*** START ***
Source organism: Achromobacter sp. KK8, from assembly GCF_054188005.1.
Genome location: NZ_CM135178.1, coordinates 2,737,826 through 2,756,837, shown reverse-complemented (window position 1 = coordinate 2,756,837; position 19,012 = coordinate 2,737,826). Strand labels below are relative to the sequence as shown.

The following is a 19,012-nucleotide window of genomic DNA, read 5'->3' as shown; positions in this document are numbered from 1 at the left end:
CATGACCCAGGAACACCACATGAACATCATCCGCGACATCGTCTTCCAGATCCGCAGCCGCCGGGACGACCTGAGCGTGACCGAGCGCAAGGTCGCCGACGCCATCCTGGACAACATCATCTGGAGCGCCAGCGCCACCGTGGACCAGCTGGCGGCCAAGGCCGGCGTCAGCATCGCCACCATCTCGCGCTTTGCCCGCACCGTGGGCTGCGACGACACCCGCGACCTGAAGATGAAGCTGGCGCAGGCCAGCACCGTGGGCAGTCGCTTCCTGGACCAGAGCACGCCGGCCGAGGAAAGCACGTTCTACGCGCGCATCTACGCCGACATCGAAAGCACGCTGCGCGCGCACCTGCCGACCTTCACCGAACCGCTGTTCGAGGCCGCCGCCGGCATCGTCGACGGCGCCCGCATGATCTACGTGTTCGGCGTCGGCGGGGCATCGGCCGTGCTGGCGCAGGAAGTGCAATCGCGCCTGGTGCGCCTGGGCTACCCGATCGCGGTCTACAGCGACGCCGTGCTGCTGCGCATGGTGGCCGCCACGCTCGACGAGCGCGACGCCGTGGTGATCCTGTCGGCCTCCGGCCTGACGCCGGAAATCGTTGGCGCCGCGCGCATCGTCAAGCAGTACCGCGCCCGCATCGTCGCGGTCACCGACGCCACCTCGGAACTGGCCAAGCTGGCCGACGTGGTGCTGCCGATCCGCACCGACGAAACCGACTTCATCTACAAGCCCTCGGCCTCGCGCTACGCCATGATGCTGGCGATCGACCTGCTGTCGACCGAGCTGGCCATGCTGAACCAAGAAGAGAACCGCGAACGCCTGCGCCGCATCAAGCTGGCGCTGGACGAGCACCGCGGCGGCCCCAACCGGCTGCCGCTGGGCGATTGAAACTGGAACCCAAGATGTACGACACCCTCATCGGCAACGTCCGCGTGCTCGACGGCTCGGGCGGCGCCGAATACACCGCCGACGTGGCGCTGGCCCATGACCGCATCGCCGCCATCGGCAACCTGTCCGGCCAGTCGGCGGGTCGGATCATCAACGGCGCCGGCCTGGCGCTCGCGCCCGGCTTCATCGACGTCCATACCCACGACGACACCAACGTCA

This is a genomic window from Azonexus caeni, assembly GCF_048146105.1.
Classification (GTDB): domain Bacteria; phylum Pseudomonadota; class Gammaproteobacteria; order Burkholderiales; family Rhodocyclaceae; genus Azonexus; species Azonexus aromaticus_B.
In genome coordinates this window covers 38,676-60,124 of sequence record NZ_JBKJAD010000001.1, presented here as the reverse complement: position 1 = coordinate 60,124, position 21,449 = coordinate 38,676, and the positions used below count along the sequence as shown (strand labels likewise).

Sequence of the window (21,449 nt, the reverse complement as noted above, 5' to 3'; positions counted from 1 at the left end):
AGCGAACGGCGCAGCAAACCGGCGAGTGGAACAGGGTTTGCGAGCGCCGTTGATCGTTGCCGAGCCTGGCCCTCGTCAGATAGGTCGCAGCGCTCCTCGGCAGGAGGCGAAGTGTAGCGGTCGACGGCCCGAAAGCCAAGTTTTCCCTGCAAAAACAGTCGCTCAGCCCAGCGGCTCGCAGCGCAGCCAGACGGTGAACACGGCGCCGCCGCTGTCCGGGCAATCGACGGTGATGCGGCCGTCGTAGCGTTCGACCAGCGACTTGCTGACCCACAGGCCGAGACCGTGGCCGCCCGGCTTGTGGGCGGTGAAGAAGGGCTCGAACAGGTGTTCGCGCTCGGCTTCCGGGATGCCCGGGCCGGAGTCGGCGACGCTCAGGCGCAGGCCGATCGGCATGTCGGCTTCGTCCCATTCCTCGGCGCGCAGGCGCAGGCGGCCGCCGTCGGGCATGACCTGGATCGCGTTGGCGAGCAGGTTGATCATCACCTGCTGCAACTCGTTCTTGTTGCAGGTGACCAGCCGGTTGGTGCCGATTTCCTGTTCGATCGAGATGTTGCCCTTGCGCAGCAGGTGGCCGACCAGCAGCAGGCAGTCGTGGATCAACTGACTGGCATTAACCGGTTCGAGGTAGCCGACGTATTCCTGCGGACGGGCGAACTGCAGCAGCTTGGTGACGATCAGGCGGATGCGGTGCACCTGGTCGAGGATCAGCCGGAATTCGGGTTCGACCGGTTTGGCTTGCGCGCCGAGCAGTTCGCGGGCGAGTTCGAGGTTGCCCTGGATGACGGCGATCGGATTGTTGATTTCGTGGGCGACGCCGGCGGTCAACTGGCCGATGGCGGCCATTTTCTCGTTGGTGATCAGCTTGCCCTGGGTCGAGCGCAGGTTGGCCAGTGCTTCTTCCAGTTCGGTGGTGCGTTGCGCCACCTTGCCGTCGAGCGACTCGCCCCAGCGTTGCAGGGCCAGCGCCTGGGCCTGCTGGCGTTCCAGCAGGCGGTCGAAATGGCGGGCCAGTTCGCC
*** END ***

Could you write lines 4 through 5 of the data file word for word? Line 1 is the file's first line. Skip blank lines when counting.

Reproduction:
CATGACCCAGGAACACCACATGAACATCATCCGCGACATCGTCTTCCAGATCCGCAGCCGCCGGGACGACCTGAGCGTGACCGAGCGCAAGGTCGCCGACGCCATCCTGGACAACATCATCTGGAGCGCCAGCGCCACCGTGGACCAGCTGGCGGCCAAGGCCGGCGTCAGCATCGCCACCATCTCGCGCTTTGCCCGCACCGTGGGCTGCGACGACACCCGCGACCTGAAGATGAAGCTGGCGCAGGCCAGCACCGTGGGCAGTCGCTTCCTGGACCAGAGCACGCCGGCCGAGGAAAGCACGTTCTACGCGCGCATCTACGCCGACATCGAAAGCACGCTGCGCGCGCACCTGCCGACCTTCACCGAACCGCTGTTCGAGGCCGCCGCCGGCATCGTCGACGGCGCCCGCATGATCTACGTGTTCGGCGTCGGCGGGGCATCGGCCGTGCTGGCGCAGGAAGTGCAATCGCGCCTGGTGCGCCTGGGCTACCCGATCGCGGTCTACAGCGACGCCGTGCTGCTGCGCATGGTGGCCGCCACGCTCGACGAGCGCGACGCCGTGGTGATCCTGTCGGCCTCCGGCCTGACGCCGGAAATCGTTGGCGCCGCGCGCATCGTCAAGCAGTACCGCGCCCGCATCGTCGCGGTCACCGACGCCACCTCGGAACTGGCCAAGCTGGCCGACGTGGTGCTGCCGATCCGCACCGACGAAACCGACTTCATCTACAAGCCCTCGGCCTCGCGCTACGCCATGATGCTGGCGATCGACCTGCTGTCGACCGAGCTGGCCATGCTGAACCAAGAAGAGAACCGCGAACGCCTGCGCCGCATCAAGCTGGCGCTGGACGAGCACCGCGGCGGCCCCAACCGGCTGCCGCTGGGCGATTGAAACTGGAACCCAAGATGTACGACACCCTCATCGGCAACGTCCGCGTGCTCGACGGCTCGGGCGGCGCCGAATACACCGCCGACGTGGCGCTGGCCCATGACCGCATCGCCGCCATCGGCAACCTGTCCGGCCAGTCGGCGGGTCGGATCATCAACGGCGCCGGCCTGGCGCTCGCGCCCGGCTTCATCGACGTCCATACCCACGACGACACCAACGTCA

This is a genomic window from Azonexus caeni, assembly GCF_048146105.1.